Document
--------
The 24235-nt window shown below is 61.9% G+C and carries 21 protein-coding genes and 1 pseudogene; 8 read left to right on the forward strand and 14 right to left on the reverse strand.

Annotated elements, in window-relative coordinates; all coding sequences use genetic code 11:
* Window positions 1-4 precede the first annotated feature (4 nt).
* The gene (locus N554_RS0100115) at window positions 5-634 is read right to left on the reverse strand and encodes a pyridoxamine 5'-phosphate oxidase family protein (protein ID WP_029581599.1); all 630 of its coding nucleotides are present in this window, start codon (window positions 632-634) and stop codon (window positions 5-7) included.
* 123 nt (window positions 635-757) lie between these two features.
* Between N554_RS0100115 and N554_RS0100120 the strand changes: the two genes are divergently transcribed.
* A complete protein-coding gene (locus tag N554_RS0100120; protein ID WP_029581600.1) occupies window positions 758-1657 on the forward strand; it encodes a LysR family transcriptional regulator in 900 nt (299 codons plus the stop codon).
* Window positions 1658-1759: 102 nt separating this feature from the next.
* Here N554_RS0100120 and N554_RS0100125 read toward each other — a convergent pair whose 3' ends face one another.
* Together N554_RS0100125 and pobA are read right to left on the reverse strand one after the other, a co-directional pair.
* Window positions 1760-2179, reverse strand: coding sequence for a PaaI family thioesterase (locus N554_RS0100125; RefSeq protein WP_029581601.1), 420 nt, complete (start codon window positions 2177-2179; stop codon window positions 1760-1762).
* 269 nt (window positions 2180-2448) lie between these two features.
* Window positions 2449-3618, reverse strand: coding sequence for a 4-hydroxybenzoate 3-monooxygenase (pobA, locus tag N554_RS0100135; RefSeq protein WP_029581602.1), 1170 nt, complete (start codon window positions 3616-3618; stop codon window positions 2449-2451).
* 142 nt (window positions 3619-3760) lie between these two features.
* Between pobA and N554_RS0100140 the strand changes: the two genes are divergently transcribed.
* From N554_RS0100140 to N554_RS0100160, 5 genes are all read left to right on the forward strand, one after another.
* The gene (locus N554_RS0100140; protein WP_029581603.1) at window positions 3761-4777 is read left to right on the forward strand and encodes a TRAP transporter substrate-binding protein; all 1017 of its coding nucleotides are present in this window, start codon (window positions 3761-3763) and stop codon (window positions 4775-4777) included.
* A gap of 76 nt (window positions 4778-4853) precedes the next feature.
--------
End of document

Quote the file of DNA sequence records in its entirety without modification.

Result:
The 24235-nt window shown below is 61.9% G+C and carries 21 protein-coding genes and 1 pseudogene; 8 read left to right on the forward strand and 14 right to left on the reverse strand.

Annotated elements, in window-relative coordinates; all coding sequences use genetic code 11:
* Window positions 1-4 precede the first annotated feature (4 nt).
* The gene (locus N554_RS0100115) at window positions 5-634 is read right to left on the reverse strand and encodes a pyridoxamine 5'-phosphate oxidase family protein (protein ID WP_029581599.1); all 630 of its coding nucleotides are present in this window, start codon (window positions 632-634) and stop codon (window positions 5-7) included.
* 123 nt (window positions 635-757) lie between these two features.
* Between N554_RS0100115 and N554_RS0100120 the strand changes: the two genes are divergently transcribed.
* A complete protein-coding gene (locus tag N554_RS0100120; protein ID WP_029581600.1) occupies window positions 758-1657 on the forward strand; it encodes a LysR family transcriptional regulator in 900 nt (299 codons plus the stop codon).
* Window positions 1658-1759: 102 nt separating this feature from the next.
* Here N554_RS0100120 and N554_RS0100125 read toward each other — a convergent pair whose 3' ends face one another.
* Together N554_RS0100125 and pobA are read right to left on the reverse strand one after the other, a co-directional pair.
* Window positions 1760-2179, reverse strand: coding sequence for a PaaI family thioesterase (locus N554_RS0100125; RefSeq protein WP_029581601.1), 420 nt, complete (start codon window positions 2177-2179; stop codon window positions 1760-1762).
* 269 nt (window positions 2180-2448) lie between these two features.
* Window positions 2449-3618, reverse strand: coding sequence for a 4-hydroxybenzoate 3-monooxygenase (pobA, locus tag N554_RS0100135; RefSeq protein WP_029581602.1), 1170 nt, complete (start codon window positions 3616-3618; stop codon window positions 2449-2451).
* 142 nt (window positions 3619-3760) lie between these two features.
* Between pobA and N554_RS0100140 the strand changes: the two genes are divergently transcribed.
* From N554_RS0100140 to N554_RS0100160, 5 genes are all read left to right on the forward strand, one after another.
* The gene (locus N554_RS0100140; protein WP_029581603.1) at window positions 3761-4777 is read left to right on the forward strand and encodes a TRAP transporter substrate-binding protein; all 1017 of its coding nucleotides are present in this window, start codon (window positions 3761-3763) and stop codon (window positions 4775-4777) included.
* A gap of 76 nt (window positions 4778-4853) precedes the next feature.